Category Archives: Breaking News

Breakdown of NYC DCA FAQs and Reporting Requirements for New LEP Rule

Last week, the New York City Department of Consumer Affairs (DCA) provided some clarity to debt collectors on its newly-enacted Limited English Proficiency Rule (LEP Rule). DCA issued an FAQ document and a form for the annual reporting requirement for the LEP Rule, and also announced yet another extension of its grace period for enforcement, which now runs through October 1, 2020. In this article, you’ll find a summary of the three-page, thirteen-question long document.


  • The LEP Rule applies to anyone who is required to obtain a Debt Collection Agency license in NYC.
  • When asked if the LEP Rule applies to creditors, DCA says “yes, no, and maybe” depending on the functions of the creditor’s actions and other statutory litmus tests (citations can be found in the FAQ document).
  • The LEP Rule does not apply to litigation activities that can only be performed by a licensed attorney, such as filing a lawsuit or requesting an income execution.

Annual reporting requirement

The annual report form is a lot less convoluted than many speculated when the rule was first issued. The reporting form can be found here, and only requires collectors to keep a month-by-month log of the:

  • Number of NYC consumer accounts on which the agency collected or attempted to collect a debt in a language other than English; and
  • Number of employees who collected or attempted to collect a debt from NYC consumers in a language other than English.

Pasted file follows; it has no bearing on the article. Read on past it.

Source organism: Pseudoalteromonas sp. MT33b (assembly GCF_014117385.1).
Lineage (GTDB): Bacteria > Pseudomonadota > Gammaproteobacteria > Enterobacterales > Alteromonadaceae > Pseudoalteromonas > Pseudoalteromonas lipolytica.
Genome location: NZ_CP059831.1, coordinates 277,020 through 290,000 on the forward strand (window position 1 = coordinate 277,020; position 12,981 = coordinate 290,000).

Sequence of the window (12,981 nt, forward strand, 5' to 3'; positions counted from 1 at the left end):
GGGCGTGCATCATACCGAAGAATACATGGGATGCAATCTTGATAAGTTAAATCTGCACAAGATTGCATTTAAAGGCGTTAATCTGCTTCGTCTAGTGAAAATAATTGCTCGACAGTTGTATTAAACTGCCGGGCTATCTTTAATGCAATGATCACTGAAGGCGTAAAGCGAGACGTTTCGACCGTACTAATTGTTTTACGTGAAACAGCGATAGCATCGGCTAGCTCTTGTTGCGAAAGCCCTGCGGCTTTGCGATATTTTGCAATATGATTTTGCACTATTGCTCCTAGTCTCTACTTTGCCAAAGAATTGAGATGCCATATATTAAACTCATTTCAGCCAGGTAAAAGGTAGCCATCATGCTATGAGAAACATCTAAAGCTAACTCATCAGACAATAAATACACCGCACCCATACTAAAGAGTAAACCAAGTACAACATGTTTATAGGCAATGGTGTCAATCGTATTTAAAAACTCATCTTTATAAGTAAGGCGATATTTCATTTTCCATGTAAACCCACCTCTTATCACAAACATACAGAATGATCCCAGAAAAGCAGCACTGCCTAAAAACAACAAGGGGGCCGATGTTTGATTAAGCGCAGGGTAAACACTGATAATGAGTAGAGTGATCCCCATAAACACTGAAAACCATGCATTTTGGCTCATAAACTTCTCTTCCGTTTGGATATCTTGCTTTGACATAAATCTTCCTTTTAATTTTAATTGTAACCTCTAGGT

These are aggregate numbers, the report form does not call for an account-by-account or consumer-by-consumer log.

Agencies need to maintain the annual report but don’t need to send it to DCA on an annual basis. DCA only wants to see it if they request it.

Specifics on requesting language preference

We’ll briefly summarize this in bullet points:

  • Language preference must be solicited for each consumer from whom the agency attempts to collect. This means that if there are multiple consumers on the account, then a language preference must be solicited from each.
  • The request for language preference can come after the consumer verifies his identity and after the debt collector provides required disclosures (e.g., Mini-Miranda).
  • Once a debt collector has obtained and recorded the language preference—or exhausted reasonable attempts to do so—they need not make the request again in subsequent communications. Debt collectors may not infer a language preference.